Cellular Time Travel

Elder person upper face looking at the camera

Could Benjamin Button’s secret be… cellular?

This is Sandra Tsing Loh with the Loh Down on Science.

Can you read the fine print in this internet service contract? Neither did I! As we age, our genes age too, causing a myriad of annoying changes — including loss of vision. What if these effects could be reversed?

Enter Yuancheng Lu at Harvard and colleagues. The team carefully damaged retinal cells in the eyes of their lab mice. Then, they injected tiny password-carrying viruses into the eye. These passwords were designed to revert the genes to their younger states.

Did it work? YES! The eye cells regrew with NO sign of their previous damage. As a result, both old and young mice improved performance on a visual test. No, they didn’t have to read tiny alphabet signs – just some wavy lines! The team turned back cellular time and made those damaged cells healthy again!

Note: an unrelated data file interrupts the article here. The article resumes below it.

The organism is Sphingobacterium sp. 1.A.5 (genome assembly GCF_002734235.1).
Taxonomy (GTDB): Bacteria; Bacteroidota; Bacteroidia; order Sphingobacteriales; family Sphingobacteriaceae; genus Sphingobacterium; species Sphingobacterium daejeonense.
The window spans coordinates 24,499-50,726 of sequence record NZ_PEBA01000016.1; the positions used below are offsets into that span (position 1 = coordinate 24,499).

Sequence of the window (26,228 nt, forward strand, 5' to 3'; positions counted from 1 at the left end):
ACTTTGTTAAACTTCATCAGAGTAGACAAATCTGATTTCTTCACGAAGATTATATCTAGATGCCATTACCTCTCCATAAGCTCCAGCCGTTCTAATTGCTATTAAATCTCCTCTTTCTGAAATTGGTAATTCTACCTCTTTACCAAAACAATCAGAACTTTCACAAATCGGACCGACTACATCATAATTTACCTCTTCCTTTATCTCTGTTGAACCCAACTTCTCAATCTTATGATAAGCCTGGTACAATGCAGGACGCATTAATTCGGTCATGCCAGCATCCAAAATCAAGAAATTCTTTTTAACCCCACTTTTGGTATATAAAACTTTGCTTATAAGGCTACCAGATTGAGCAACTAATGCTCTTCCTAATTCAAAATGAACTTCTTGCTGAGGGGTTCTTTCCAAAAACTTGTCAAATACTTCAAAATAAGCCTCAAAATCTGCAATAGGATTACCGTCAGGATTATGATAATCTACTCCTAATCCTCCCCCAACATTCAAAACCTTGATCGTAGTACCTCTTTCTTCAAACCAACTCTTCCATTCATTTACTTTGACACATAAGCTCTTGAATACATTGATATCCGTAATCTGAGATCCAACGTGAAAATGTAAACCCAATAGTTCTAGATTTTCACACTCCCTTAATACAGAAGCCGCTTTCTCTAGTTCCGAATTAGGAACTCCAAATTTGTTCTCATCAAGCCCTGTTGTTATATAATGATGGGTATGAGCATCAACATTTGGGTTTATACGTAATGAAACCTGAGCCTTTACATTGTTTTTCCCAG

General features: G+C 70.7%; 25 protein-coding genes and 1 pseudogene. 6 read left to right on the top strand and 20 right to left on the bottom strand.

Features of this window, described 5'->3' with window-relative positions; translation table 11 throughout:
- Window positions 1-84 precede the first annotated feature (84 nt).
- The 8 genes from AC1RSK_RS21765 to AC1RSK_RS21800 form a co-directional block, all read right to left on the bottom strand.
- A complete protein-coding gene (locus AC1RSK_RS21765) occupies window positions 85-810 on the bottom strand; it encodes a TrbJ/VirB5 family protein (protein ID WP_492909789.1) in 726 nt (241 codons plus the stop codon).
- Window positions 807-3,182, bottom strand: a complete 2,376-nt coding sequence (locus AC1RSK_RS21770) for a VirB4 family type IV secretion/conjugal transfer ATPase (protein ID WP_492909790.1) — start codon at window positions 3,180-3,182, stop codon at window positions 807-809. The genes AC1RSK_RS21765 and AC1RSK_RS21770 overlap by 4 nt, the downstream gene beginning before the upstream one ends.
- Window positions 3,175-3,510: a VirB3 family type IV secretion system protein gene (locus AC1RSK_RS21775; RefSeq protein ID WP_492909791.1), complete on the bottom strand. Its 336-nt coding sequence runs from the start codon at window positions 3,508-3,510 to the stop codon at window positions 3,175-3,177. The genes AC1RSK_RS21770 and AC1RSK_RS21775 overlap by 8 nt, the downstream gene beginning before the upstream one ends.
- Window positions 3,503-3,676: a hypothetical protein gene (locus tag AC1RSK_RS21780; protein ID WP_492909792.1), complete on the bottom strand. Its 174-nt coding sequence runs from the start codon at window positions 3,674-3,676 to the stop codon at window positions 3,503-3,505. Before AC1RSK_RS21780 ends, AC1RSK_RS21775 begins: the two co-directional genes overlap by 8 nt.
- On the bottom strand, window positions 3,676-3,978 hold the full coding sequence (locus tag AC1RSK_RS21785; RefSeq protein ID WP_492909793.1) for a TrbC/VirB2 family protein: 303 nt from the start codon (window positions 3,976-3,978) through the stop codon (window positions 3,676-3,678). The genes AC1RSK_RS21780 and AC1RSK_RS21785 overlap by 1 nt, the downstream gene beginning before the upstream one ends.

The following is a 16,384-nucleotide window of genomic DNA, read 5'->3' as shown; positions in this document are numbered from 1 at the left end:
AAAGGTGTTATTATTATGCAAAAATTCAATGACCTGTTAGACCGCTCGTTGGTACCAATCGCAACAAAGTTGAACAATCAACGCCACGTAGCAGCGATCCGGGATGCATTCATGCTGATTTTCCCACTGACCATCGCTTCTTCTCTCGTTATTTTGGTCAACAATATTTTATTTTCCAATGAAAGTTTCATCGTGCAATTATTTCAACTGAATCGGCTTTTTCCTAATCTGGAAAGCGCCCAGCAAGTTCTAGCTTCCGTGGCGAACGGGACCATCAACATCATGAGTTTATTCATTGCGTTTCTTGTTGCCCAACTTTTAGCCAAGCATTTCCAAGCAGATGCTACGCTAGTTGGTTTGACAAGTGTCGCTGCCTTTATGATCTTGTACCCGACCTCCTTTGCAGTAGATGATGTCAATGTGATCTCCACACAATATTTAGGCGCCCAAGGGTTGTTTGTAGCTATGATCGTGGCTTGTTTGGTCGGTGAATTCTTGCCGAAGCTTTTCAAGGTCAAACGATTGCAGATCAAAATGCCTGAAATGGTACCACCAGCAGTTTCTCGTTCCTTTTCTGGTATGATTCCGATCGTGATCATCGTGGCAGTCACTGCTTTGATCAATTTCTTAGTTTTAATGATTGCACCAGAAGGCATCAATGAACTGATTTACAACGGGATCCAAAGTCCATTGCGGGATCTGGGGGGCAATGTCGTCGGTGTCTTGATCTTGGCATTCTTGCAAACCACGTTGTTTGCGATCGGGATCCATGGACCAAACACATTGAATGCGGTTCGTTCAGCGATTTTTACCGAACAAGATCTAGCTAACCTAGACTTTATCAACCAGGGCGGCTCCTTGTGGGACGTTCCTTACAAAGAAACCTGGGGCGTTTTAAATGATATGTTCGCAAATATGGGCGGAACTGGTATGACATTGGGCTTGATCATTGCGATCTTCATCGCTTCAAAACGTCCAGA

If it works on mice – maybe it could work on humans! The team hopes that similar techniques could be used on other organs like the heart, lungs, and kidneys.

So I guess maybe Benjamin Button’s case isn’t so curious after all!

Reference: Lu, Y., Brommer, B., Tian, X., Krishnan, A., Meer, M., Wang, C., Vera, D. L., Zeng, Q., Yu, D., Bonkowski, M. S., Yang, J.-H., Zhou, S., Hoffmann, E. M., Karg, M. M., Schultz, M. B., Kane, A. E., Davidsohn, N., Korobkina, E., Chwalek, K., … Sinclair, D. A. (2020). Reprogramming to recover youthful epigenetic information and restore vision. Nature, 588(7836), 124–129. https://doi.org/10.1038/s41586-020-2975-4